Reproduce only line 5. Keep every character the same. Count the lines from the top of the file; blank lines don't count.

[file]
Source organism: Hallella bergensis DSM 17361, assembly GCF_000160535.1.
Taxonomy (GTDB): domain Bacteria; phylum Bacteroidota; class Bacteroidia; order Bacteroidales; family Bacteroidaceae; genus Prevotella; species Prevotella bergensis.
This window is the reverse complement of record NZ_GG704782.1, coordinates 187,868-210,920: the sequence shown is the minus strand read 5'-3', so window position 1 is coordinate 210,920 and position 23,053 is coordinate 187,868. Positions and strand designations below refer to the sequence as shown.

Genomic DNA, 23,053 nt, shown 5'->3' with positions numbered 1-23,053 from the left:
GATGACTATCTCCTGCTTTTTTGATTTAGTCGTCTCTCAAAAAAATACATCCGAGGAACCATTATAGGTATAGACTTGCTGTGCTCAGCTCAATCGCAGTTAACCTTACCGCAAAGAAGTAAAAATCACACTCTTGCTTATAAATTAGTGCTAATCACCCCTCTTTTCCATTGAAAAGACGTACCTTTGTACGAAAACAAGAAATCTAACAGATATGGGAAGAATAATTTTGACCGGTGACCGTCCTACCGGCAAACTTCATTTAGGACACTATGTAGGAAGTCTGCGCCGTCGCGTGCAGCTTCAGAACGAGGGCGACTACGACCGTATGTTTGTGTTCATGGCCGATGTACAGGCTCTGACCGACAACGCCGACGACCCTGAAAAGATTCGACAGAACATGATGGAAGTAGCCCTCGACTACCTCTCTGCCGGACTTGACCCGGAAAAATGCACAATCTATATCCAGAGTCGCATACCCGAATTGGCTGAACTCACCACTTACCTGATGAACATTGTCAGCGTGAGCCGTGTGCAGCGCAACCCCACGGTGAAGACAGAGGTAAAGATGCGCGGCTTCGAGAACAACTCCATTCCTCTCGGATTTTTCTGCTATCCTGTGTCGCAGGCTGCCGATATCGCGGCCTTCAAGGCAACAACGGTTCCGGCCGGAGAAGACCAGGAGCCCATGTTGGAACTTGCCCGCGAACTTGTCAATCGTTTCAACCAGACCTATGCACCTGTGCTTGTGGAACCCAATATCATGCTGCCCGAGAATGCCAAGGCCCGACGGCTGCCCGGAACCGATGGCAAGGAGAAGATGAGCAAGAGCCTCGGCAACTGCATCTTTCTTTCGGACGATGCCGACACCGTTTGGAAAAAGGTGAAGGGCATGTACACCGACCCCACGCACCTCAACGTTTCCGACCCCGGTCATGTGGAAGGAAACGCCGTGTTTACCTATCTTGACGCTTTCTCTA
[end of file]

GATGACTATCTCCTGCTTTTTTGATTTAGTCGTCTCTCAAAAAAATACATCCGAGGAACCATTATAGGTATAGACTTGCTGTGCTCAGCTCAATCGCAGTTAACCTTACCGCAAAGAAGTAAAAATCACACTCTTGCTTATAAATTAGTGCTAATCACCCCTCTTTTCCATTGAAAAGACGTACCTTTGTACGAAAACAAGAAATCTAACAGATATGGGAAGAATAATTTTGACCGGTGACCGTCCTACCGGCAAACTTCATTTAGGACACTATGTAGGAAGTCTGCGCCGTCGCGTGCAGCTTCAGAACGAGGGCGACTACGACCGTATGTTTGTGTTCATGGCCGATGTACAGGCTCTGACCGACAACGCCGACGACCCTGAAAAGATTCGACAGAACATGATGGAAGTAGCCCTCGACTACCTCTCTGCCGGACTTGACCCGGAAAAATGCACAATCTATATCCAGAGTCGCATACCCGAATTGGCTGAACTCACCACTTACCTGATGAACATTGTCAGCGTGAGCCGTGTGCAGCGCAACCCCACGGTGAAGACAGAGGTAAAGATGCGCGGCTTCGAGAACAACTCCATTCCTCTCGGATTTTTCTGCTATCCTGTGTCGCAGGCTGCCGATATCGCGGCCTTCAAGGCAACAACGGTTCCGGCCGGAGAAGACCAGGAGCCCATGTTGGAACTTGCCCGCGAACTTGTCAATCGTTTCAACCAGACCTATGCACCTGTGCTTGTGGAACCCAATATCATGCTGCCCGAGAATGCCAAGGCCCGACGGCTGCCCGGAACCGATGGCAAGGAGAAGATGAGCAAGAGCCTCGGCAACTGCATCTTTCTTTCGGACGATGCCGACACCGTTTGGAAAAAGGTGAAGGGCATGTACACCGACCCCACGCACCTCAACGTTTCCGACCCCGGTCATGTGGAAGGAAACGCCGTGTTTACCTATCTTGACGCTTTCTCTA